It’s a bit surprising in how little it’s been discussed – including here – but, did you know that Matt Garza is, on paper, a character risk? Known as a hypercompetitive player (on the plus side), Garza has a whole lot of Carlos Zambrano in him. But he’s also known as a great teammate; someone whose passion simply gets the better of him from time to time. Hopefully coming to the large market of Chicago won’t be an issue.

Sound familiar? To me, it sounds a whole lot like when Milton Bradley came to town. Lesser degree? Absolutely. But it’s something to be aware of.

His ego was one of the reasons the Minnesota Twins traded him to the Tampa Bay Rays after the 2007 season, and it was behind a scuffle with teammate Dioner Navarro in 1998 that resulted in Garza being introduced to a sports psychologist. That episode was a huge red flag, but for Garza, it worked. The results finally caught up to the talent as Garza went 11-9 that season and the Rays won the American League pennant. Garza was a 15-game winner last season.

But that was on a small stage in St. Petersburg.

An athlete coming to the Cubs will find his own history being put on trial. Plus he’ll have to deal with 102 years of failure that have absolutely nothing to do with him. The latter might be tougher to overcome. The longer the Cubs go into a summer atop the division, the more “Is this finally the year?’’ becomes an every-day, suffocating question.

Is Garza, 27, ready for that? Spring wasn’t a very good indicator.

His explanation for a 1-4 record and 10.38 ERA in the Cactus League was, ‘‘It’s my first year in Arizona. And it sucks. . . . It’s so dry, but whatever. Now it’s time to go to Chicago, where there’s a little more moisture in the air.’’

Moisture isn’t the only thing in the air in Chicago. There’s hope, doubt, excitement — heck, pick an emotion.

‘‘Shoot,’’ Garza told a reporter last week, ‘‘I played in Boston during the playoff run and [pennant] stretch time, and I was the most hated person on that hill. I’m pretty sure Chicago will like me a lot better than that.’’ Chicago Sun-Times.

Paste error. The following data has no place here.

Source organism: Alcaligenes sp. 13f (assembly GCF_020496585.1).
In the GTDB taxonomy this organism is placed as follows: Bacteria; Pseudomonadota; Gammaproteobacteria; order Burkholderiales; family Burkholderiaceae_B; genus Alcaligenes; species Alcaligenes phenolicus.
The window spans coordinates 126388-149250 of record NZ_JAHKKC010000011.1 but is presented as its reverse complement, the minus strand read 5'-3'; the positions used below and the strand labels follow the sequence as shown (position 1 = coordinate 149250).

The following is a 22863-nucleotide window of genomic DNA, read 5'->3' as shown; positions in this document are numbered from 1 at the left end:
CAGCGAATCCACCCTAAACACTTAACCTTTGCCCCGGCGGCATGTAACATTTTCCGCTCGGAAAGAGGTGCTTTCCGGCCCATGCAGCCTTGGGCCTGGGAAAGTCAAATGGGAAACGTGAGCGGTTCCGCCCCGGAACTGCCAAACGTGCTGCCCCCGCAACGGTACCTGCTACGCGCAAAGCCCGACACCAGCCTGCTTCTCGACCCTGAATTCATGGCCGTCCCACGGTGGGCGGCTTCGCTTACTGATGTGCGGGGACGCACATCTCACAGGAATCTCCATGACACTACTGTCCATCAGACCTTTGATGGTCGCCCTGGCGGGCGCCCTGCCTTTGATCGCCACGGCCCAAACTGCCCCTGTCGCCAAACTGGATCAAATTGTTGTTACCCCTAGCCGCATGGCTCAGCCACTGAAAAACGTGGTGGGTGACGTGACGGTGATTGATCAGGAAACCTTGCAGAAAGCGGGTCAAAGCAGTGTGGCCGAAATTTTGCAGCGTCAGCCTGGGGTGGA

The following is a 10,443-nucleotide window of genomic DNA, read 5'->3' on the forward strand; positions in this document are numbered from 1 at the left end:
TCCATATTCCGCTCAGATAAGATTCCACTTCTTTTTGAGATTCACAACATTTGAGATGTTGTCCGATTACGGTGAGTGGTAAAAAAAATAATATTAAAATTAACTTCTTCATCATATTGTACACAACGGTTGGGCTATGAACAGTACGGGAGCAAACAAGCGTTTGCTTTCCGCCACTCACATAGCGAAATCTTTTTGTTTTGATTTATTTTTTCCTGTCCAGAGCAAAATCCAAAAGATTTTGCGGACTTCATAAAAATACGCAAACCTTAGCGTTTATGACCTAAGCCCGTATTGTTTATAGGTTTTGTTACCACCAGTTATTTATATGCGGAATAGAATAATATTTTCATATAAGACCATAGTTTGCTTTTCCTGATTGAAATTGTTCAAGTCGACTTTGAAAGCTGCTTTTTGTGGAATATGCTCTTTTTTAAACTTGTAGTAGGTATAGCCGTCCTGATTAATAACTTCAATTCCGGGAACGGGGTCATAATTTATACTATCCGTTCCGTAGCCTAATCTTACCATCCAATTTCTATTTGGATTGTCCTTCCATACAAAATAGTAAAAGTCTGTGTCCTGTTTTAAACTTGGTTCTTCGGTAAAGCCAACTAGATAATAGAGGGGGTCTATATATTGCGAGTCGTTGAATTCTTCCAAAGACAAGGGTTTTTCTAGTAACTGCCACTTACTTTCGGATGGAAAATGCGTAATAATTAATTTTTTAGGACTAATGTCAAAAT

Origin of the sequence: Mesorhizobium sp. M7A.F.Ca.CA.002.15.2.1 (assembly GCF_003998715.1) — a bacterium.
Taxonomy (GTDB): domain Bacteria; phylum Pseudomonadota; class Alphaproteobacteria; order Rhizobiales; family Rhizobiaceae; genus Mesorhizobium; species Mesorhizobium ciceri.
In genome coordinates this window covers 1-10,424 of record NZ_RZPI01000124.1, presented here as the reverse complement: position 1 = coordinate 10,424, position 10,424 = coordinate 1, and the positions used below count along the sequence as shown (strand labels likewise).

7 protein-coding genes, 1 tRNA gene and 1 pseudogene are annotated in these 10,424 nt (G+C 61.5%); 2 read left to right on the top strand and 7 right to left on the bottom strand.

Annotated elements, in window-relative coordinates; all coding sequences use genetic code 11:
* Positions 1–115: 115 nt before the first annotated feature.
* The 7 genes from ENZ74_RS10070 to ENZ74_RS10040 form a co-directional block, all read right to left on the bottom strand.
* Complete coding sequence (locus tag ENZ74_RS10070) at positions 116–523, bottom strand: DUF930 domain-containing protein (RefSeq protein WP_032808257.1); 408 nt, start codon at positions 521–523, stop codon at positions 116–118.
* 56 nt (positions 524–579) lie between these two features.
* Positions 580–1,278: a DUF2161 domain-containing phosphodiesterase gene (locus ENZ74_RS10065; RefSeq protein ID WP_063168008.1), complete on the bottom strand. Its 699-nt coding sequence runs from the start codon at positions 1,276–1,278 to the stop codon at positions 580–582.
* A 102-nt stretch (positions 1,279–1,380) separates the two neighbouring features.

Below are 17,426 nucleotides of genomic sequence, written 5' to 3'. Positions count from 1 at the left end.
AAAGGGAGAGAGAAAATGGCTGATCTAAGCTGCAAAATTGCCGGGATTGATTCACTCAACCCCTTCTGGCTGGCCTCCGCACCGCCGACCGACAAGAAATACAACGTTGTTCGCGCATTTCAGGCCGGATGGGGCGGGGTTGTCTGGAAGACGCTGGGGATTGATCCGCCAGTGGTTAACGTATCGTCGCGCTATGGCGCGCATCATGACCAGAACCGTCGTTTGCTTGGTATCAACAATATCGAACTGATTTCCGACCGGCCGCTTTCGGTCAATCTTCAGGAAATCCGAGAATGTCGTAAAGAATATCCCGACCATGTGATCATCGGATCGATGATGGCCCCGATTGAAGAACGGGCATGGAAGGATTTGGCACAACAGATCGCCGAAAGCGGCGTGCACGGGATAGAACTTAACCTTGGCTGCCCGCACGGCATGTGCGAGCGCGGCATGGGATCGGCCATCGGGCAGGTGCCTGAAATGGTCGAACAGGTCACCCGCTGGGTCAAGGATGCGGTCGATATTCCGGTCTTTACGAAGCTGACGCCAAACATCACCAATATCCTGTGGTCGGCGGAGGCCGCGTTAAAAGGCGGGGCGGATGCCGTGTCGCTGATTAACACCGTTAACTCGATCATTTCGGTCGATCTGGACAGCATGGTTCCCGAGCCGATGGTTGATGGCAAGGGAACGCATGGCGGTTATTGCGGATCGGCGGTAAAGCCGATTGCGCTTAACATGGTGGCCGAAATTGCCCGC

All that said, I’m generally not concerned that Garza will become the kind of distraction Bradley became, or that the Chicago media will get to him.

One reason I’m optimistic: despite Garza’s atrocious Spring, I’ve never got the impression that there were off-field causes or concerns contributing to that performance. With Bradley, as early as Spring Training, we could perceive issues. Heck, I just read a story that Garza was playing hide and seek the other day with Kerry Wood’s kids. I’m pretty sure if Milton Bradley was playing hide and seek with your kids, you’d call the police.

  • Raymond Robert Koenig

    My take on Garza. Hendry traded top prospects for a non-need. I’ll give him the benefit of the doubt. Spring stats mean nothing. I’m interested in Garza’s transition from the A.L East to the N.L. Central. Worse hitters. His stats should improve.

  • TWC

    I dunno… I wouldn’t mind if Garza charged up the stairs to the pressbox and slapped Len Kasper around.

    • Ace

      No table throwing though.

      • TWC

        Man, you don’t want to have any fun, do you?

  • bt

    So according to the SunTimes, Garza got into a fight with Dionner Navarro and won 11 games for the Rays when he was 15? These are things I did not know.

    • Ol’CharlieBrown

      lol, I was wondering about 1998 too.

    • Ace

      Sometimes I wonder if I should correct obvious errors like that, or if I should let other folks’ mistakes like that stand for all eternity…

  • KB

    Garza is a Hendry thing. As someone stated, he was a non-need, and we slaughtered our farm system to acquire the non-need. What kind of GM does that for a barely above-average MLB starter?

    The Cub’s GM!

    Anyway, like all fellows who wear my favorite laundry, I’ll root for Garza, and truly hope for the best. But if anyone thinks he’ll be a “difference-maker,” they’ll likely be disappointed.

    • Bric

      Most other readers pile on me for busting on Hendry so I’m glad I’m not alone. It’s just that since the Bradley deal this guy seems to have no real idea of what direction to go. It’s like he just keeps putting out fires and then starting new ones. And I read other teams’ blogs. Really no other team I can think of has a GM that is under more scrutiny and suspicion. The reason? Most other GMs get fired after 4 years of underperformance.
      The reason I hate him is not because of the decisions he’s made but because he’s still here. Just quit or get fired already so we can all move on!